July 13, 2007
Protect the environment
Most New Yorkers likely think of the state's Environmental Protection Fund as the pot of money used to buy up tracts of open land and protect them from development. But that's only part of the story. The fund also helps to finance a wide array of other critical environmental needs. They include, but are not limited to, supporting municipal recycling programs and landfill closures; preserving farmland; caring for state parks; guarding natural resources; mapping breast cancer on Long Island; and helping to support zoos and botanical gardens.
It takes a lot of money to attain these broad goals, and the Legislature, to its credit, approved a bill last month to increase the Environmental Protection Fund from $225 million to $300 million by 2009. The question now is whether Gov. Spitzer will sign it into law.
Mr. Spitzer has publicly supported adding money to the fund, but when he did so he was anticipating the Legislature would provide the money by expanding the state bottle bill to include many beverage containers that are not covered under existing law. But the bigger, better bottle bill, as it is informally known, never passed.
Without that new source of revenue, there is speculation that Mr. Spitzer is reluctant to earmark the added money and environmentalists are worried he might veto the bill. Given Mr. Spitzer's ambitious agenda, including expanding health care coverage for New York's uninsured, such hesitation is understandable. But environmentalists are right when they say the logical source of the added money is the real estate transfer tax, which traditionally has been used to finance the fund. The tax, which had been projected to generate about $700 million, is expected by some to raise more than $1 billion at a time when real estate activity in the state is booming.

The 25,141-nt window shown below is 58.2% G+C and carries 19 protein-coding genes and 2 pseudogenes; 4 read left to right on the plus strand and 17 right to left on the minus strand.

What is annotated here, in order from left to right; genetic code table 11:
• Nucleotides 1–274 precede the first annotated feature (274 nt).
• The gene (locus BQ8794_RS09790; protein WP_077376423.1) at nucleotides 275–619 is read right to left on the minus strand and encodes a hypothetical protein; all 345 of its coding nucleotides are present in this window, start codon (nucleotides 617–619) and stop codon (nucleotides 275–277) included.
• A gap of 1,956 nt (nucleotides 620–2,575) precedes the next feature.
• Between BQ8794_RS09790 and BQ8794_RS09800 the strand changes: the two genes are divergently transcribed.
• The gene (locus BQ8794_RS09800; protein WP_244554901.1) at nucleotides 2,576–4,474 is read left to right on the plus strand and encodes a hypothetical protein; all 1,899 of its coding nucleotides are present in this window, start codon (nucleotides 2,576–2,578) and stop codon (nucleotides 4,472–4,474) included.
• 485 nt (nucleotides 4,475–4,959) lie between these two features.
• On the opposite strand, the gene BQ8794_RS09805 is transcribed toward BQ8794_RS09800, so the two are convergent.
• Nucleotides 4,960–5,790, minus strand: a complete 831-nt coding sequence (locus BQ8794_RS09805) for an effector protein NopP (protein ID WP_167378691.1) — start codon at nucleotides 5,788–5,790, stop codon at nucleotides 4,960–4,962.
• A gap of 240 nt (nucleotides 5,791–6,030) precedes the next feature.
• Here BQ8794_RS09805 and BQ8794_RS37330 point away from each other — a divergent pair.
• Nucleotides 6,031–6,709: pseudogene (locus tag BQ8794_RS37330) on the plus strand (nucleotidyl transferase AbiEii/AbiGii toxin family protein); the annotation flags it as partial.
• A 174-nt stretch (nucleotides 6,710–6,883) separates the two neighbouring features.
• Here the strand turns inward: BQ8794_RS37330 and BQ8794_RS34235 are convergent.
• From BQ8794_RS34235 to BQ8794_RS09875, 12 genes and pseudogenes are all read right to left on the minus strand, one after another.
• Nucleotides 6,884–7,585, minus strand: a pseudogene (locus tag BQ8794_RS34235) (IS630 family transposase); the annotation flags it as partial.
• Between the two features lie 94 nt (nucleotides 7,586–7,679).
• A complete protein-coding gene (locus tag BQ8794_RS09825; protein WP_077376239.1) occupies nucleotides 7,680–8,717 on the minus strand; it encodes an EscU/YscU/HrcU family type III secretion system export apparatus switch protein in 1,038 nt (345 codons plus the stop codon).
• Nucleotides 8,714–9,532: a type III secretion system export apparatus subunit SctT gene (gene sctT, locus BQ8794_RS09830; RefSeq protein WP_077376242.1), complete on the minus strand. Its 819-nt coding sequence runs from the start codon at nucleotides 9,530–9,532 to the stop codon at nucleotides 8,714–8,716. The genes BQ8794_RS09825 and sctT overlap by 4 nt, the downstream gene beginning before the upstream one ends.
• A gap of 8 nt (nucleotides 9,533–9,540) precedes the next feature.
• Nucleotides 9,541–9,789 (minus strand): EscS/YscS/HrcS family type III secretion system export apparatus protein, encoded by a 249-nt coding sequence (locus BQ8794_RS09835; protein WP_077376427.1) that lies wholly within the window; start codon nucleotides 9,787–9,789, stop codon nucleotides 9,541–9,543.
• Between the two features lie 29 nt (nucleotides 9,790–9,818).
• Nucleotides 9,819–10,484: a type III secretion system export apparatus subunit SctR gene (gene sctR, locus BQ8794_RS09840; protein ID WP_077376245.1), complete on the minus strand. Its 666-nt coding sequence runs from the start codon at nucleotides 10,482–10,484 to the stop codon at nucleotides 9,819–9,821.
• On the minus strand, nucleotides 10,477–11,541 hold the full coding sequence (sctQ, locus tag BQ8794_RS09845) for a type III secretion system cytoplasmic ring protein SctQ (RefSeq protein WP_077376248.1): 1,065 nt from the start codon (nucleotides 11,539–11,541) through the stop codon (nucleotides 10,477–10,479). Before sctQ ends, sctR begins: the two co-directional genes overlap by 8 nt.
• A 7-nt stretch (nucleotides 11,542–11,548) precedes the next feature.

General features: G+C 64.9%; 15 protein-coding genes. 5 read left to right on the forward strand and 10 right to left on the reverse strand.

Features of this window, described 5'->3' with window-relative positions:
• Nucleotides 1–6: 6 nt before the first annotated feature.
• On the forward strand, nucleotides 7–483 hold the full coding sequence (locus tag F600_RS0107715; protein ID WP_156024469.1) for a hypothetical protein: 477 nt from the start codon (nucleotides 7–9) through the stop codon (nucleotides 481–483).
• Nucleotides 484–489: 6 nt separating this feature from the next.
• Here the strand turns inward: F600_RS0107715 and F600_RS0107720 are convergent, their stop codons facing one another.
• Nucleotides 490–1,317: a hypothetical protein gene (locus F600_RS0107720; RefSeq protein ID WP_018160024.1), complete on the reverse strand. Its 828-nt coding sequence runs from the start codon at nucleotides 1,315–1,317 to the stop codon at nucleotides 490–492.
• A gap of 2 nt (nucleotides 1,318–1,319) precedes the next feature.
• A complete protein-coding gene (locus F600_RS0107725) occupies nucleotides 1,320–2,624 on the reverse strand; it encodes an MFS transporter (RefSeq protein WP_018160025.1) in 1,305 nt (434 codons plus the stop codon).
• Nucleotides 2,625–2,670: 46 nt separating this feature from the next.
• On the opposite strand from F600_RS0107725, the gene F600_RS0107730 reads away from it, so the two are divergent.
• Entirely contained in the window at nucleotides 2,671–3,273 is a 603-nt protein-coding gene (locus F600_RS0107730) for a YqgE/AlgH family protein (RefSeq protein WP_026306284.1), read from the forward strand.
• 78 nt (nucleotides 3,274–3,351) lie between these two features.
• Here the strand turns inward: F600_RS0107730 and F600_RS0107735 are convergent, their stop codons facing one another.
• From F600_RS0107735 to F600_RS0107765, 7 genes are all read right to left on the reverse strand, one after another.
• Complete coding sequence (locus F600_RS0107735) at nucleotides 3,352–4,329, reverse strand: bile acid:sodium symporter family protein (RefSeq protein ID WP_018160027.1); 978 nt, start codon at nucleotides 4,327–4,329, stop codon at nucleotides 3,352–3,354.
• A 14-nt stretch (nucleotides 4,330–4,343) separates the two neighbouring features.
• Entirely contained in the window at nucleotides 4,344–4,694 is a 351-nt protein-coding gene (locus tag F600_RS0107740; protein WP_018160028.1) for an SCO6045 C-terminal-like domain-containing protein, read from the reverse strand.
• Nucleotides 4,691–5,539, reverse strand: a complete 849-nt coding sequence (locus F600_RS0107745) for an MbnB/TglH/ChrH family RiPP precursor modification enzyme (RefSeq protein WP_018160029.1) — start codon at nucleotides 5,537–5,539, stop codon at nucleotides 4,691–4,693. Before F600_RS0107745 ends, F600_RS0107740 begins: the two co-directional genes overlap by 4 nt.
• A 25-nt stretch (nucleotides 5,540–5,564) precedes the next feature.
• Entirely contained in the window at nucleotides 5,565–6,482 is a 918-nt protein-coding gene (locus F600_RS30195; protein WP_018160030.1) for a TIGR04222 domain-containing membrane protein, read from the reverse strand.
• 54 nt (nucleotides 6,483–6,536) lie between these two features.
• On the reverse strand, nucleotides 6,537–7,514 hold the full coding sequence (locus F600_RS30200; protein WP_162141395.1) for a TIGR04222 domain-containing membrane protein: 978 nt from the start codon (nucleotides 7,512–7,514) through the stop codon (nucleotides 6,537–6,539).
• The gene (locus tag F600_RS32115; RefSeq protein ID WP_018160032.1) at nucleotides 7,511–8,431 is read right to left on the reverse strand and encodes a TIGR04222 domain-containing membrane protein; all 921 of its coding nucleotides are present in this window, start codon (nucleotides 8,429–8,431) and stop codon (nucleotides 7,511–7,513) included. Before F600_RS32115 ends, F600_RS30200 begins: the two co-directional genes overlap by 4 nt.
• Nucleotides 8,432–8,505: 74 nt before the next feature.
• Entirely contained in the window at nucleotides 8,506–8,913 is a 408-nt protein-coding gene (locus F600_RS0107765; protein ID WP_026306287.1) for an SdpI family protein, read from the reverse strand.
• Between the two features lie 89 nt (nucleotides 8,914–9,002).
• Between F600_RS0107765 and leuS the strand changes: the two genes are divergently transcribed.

In a sense, the environmentalists are asking for something that is owed the fund. That's because former Gov. George Pataki, despite his otherwise admirable stewardship of the environment, borrowed $325 million from the fund to balance past budgets, and never repaid the money. That is the kind of fiscal gimmickry, rooted in the Albany culture, that Mr. Spitzer swore he would change on his first day in office.
Now he has an opportunity to do just that. He can, and should, sign the bill into law.
THE ISSUE: Gov. Spitzer may veto a bill to increase the Environmental Protection Fund.
THE STAKES: Many worthwhile programs hang in the balance.